Carlton County department heads presented their wish lists for projects they would like to have come out of the $4.4 million in aid the county received from the Coronavirus Aid, Relief and Economic Security (CARES) Act during a Committee of the Whole meeting Tuesday, Sept. 1.
The money is divided into four main areas of $800,000 each, said Carlton County Coordinator Dennis Genereau. About $43,500 has also been set aside for cities and townships with populations less than 200, while another $1.2 million will be held in reserve. Genereau said the money needs to be spent on COVID-19 related projects.
The four areas include small business assistance; community assistance programs/public health; community communication systems improvement; and COVID-19 response reimbursement, infrastructure and miscellaneous community.
He explained that many of the projects total more than the amount of CARES Act money available for the departments.
“We do not want to send any of the money back,” Genereau said. “We want it to stay in Carlton County.”
The biggest items discussed during the meeting included a Telepresence update for $132,000 for the Department of Health and Human Services; scan digitization equipment for the recorder's office at a cost of $107,000; purchasing the Pictometry program for the assessor's office for $300,000; and a variety of other technology updates and improvements.
County Assessor Kyle Holmes said the Pictometry program would allow his staff to use aerial photos of properties and do more work from the office.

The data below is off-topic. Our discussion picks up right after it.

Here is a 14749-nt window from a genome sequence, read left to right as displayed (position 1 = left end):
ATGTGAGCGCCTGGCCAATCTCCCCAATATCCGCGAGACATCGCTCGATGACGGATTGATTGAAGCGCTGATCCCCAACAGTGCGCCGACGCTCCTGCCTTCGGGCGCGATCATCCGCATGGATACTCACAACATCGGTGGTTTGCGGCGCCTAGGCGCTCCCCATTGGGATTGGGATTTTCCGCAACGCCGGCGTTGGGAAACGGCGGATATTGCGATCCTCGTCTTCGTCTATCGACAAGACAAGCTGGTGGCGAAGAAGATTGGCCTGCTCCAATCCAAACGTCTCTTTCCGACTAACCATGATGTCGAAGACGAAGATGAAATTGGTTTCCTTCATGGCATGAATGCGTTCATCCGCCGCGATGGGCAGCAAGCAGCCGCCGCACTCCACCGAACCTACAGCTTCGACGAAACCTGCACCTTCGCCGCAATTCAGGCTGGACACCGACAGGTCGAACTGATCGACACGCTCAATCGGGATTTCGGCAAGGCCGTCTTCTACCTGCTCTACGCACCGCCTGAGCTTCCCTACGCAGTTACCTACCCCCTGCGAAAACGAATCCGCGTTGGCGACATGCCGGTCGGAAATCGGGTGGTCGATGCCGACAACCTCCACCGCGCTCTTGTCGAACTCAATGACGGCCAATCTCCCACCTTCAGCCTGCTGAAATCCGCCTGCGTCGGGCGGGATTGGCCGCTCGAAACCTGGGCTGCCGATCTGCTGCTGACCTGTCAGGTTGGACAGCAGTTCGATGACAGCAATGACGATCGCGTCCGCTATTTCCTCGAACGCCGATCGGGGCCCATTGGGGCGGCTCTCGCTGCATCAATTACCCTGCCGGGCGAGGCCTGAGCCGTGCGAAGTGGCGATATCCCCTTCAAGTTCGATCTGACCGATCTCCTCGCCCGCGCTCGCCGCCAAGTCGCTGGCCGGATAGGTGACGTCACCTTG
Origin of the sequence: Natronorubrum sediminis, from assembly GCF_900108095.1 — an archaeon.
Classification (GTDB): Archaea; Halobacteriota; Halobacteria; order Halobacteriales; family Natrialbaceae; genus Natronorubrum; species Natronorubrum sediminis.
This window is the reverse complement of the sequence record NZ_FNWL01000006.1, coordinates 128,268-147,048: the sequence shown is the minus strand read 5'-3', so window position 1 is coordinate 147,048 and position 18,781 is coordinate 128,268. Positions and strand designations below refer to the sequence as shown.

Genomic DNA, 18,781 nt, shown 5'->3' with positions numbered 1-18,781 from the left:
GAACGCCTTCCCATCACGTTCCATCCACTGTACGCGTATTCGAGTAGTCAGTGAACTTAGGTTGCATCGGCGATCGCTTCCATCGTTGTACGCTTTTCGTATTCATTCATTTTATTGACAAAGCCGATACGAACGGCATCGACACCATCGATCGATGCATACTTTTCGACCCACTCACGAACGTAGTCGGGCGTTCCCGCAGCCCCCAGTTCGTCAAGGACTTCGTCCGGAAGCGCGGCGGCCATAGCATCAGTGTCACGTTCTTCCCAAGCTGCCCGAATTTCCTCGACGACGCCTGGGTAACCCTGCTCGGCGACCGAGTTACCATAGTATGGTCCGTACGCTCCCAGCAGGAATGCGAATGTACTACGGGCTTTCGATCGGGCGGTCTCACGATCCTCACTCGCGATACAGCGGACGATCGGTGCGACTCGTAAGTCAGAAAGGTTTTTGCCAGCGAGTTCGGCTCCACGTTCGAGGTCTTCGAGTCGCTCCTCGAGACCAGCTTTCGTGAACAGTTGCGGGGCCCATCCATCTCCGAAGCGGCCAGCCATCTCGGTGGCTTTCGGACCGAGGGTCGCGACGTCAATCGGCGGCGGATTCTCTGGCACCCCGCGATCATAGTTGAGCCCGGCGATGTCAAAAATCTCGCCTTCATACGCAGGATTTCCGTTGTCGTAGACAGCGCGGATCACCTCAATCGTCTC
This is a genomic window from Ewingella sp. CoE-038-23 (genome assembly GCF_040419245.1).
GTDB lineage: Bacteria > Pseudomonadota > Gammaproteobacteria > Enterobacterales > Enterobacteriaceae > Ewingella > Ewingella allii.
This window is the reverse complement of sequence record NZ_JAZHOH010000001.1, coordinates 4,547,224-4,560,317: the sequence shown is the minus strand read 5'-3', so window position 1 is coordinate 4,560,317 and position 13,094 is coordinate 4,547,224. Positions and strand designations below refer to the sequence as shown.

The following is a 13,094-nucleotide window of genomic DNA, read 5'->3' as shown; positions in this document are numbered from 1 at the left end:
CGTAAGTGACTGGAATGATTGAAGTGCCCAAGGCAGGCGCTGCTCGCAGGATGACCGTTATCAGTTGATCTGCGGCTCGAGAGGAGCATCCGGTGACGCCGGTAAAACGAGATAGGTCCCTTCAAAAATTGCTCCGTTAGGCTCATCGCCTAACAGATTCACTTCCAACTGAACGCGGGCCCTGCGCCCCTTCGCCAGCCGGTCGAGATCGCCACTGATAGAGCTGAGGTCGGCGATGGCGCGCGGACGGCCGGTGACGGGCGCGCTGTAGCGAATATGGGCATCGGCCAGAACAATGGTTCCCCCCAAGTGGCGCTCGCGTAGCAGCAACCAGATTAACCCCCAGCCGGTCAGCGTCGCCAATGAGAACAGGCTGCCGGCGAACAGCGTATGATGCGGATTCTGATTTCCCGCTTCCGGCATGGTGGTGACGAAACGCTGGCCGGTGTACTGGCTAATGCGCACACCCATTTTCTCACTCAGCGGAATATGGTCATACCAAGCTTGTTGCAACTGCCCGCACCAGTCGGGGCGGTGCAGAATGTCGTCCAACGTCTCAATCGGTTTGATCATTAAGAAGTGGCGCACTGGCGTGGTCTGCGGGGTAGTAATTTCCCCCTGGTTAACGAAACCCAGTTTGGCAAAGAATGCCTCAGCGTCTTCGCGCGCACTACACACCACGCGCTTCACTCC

The state requires that the county still assess properties during the pandemic, but some residents told Holmes they were not happy that county staff were visiting properties in-person, he said. The new program would allow county staff to use aerial photos provided by the software.
The current program being used by the assessor's office is not as advanced and does not qualify for CARES Act money, Holmes said.
“It is more than I would normally ask for,” Holmes said. “I’m only asking because there is funding available.”
Commissioner Marv Bodie asked if it is possible to pre-purchase any of the aerial photos. Holmes said it is not.
Commissioner Dick Brenner said he was convinced by Holmes' presentation it would be in the county’s best interest to purchase the program.
Bodie said he agreed with Brenner.
For COVID-19 response reimbursement, infrastructure and miscellaneous community, officials would like to use the funds for wage reimbursement; to purchase a generator for the Community Services Building in Cloquet; to upgrade the HVAC and digital controls at the old Cloquet City Hall building and the Carlton Transportation Building; to upgrade the Information Technology space and bathrooms at the old city hall building; and to erect more broadband towers, Genereau said.
Dan Reed, a member of the CARES Act team that researched broadband deficiencies, recommended the board consider adding towers to improve internet accessibility throughout the county. The team's research showed Carlton County would need 23 more towers to improve accessibility. Towers cost about $25,000 each.
“This is an ambitious expenditure, but nobody will help us out,” Reed said.
Rural areas like Automba are struggling at this time due to a lack of available internet access or extremely slow internet, he said. Adding towers is one possible solution.
“The capability seems to be there,” Reed said. “The economic impact would be great. Hot spots are a wonderful thing, but you have to have a signal.”
Mary Finnegan, economic development director, said the county has an internet speed test on its website. Officials are trying to determine where the unserved and underserved areas are in Carlton County. So far the results show that internet service in the county is low, she said. She urged residents to take the test.
The board will formally approve a portion of the funding at its meeting Tuesday, Sept. 8. The remaining funds will be approved at later dates.